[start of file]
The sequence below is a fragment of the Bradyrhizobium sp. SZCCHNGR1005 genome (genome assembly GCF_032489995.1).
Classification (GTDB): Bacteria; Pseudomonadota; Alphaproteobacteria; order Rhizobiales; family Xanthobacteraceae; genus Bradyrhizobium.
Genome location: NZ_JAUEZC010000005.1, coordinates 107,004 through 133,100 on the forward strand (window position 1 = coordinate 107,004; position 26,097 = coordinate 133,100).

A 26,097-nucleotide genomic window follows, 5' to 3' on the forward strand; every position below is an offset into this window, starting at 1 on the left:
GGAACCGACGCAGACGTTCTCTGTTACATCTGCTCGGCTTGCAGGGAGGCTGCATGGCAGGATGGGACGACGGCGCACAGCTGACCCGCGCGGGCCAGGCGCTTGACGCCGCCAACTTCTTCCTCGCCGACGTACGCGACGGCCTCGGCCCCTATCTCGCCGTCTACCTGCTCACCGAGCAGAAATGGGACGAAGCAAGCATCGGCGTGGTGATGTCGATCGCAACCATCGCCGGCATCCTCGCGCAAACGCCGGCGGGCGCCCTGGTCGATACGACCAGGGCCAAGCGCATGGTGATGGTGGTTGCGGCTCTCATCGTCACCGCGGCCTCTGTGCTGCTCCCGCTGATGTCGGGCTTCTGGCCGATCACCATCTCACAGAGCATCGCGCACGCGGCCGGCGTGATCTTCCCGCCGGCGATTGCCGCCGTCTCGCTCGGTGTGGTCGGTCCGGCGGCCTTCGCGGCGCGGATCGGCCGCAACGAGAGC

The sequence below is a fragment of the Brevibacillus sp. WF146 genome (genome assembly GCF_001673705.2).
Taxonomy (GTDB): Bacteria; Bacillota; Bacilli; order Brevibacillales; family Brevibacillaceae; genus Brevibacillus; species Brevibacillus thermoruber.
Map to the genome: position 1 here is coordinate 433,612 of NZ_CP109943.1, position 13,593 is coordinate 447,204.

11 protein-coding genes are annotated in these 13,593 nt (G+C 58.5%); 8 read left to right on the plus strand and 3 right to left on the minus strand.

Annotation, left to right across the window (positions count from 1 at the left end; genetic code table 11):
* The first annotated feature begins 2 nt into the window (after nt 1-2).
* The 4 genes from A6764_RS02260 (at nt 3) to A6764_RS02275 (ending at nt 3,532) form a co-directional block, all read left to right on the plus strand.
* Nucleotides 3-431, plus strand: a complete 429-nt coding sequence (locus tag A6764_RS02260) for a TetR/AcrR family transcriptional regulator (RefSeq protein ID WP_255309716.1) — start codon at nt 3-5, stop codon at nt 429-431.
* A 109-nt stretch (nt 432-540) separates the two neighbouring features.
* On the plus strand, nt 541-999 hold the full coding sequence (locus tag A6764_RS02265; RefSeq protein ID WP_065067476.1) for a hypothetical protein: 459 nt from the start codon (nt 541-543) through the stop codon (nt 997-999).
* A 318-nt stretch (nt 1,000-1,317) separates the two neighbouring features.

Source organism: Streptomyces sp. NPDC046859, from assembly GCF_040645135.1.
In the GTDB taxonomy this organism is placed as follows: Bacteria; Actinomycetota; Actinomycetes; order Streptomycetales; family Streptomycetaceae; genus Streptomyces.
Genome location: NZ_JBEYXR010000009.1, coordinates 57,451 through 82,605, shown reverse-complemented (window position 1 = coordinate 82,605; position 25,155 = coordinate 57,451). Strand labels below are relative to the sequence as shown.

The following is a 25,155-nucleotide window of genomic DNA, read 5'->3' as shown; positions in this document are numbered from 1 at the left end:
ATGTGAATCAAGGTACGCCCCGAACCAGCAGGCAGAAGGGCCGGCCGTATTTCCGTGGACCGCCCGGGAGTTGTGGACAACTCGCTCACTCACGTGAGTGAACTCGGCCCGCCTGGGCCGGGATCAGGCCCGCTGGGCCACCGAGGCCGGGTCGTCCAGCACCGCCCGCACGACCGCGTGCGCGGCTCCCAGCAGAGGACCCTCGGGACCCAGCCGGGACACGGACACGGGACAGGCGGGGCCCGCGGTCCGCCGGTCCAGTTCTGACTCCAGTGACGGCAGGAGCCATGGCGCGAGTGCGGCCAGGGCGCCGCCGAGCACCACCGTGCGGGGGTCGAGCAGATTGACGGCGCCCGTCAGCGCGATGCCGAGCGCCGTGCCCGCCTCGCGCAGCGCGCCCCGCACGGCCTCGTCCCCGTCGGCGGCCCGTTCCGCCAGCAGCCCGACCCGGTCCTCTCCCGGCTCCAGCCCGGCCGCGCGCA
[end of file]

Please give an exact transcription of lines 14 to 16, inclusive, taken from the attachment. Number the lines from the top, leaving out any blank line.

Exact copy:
* A 109-nt stretch (nt 432-540) separates the two neighbouring features.
* On the plus strand, nt 541-999 hold the full coding sequence (locus tag A6764_RS02265; RefSeq protein ID WP_065067476.1) for a hypothetical protein: 459 nt from the start codon (nt 541-543) through the stop codon (nt 997-999).
* A 318-nt stretch (nt 1,000-1,317) separates the two neighbouring features.